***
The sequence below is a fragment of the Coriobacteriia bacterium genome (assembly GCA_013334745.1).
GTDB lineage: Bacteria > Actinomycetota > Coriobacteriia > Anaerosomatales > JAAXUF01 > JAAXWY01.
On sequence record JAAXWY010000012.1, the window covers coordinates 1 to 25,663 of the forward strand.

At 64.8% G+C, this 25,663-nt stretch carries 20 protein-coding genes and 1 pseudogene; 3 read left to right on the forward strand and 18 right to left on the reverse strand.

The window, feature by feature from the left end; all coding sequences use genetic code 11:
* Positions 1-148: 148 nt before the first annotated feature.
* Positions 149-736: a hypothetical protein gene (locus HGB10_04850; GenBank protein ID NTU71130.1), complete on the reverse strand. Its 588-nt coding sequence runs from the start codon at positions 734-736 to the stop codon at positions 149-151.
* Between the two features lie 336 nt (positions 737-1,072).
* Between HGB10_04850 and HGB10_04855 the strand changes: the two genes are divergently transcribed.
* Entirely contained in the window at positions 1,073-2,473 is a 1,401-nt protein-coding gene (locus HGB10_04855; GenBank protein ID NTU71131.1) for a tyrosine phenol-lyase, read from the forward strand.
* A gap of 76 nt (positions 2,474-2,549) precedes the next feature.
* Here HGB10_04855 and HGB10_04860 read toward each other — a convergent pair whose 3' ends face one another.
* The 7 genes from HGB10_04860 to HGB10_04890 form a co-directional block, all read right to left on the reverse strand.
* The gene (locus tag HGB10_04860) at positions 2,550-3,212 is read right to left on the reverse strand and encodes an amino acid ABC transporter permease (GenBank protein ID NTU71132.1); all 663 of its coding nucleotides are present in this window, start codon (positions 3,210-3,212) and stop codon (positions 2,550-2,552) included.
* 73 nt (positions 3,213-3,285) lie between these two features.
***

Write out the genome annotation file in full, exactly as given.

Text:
The sequence below is a fragment of the Coriobacteriia bacterium genome (assembly GCA_013334745.1).
GTDB lineage: Bacteria > Actinomycetota > Coriobacteriia > Anaerosomatales > JAAXUF01 > JAAXWY01.
On sequence record JAAXWY010000012.1, the window covers coordinates 1 to 25,663 of the forward strand.

At 64.8% G+C, this 25,663-nt stretch carries 20 protein-coding genes and 1 pseudogene; 3 read left to right on the forward strand and 18 right to left on the reverse strand.

The window, feature by feature from the left end; all coding sequences use genetic code 11:
* Positions 1-148: 148 nt before the first annotated feature.
* Positions 149-736: a hypothetical protein gene (locus HGB10_04850; GenBank protein ID NTU71130.1), complete on the reverse strand. Its 588-nt coding sequence runs from the start codon at positions 734-736 to the stop codon at positions 149-151.
* Between the two features lie 336 nt (positions 737-1,072).
* Between HGB10_04850 and HGB10_04855 the strand changes: the two genes are divergently transcribed.
* Entirely contained in the window at positions 1,073-2,473 is a 1,401-nt protein-coding gene (locus HGB10_04855; GenBank protein ID NTU71131.1) for a tyrosine phenol-lyase, read from the forward strand.
* A gap of 76 nt (positions 2,474-2,549) precedes the next feature.
* Here HGB10_04855 and HGB10_04860 read toward each other — a convergent pair whose 3' ends face one another.
* The 7 genes from HGB10_04860 to HGB10_04890 form a co-directional block, all read right to left on the reverse strand.
* The gene (locus tag HGB10_04860) at positions 2,550-3,212 is read right to left on the reverse strand and encodes an amino acid ABC transporter permease (GenBank protein ID NTU71132.1); all 663 of its coding nucleotides are present in this window, start codon (positions 3,210-3,212) and stop codon (positions 2,550-2,552) included.
* 73 nt (positions 3,213-3,285) lie between these two features.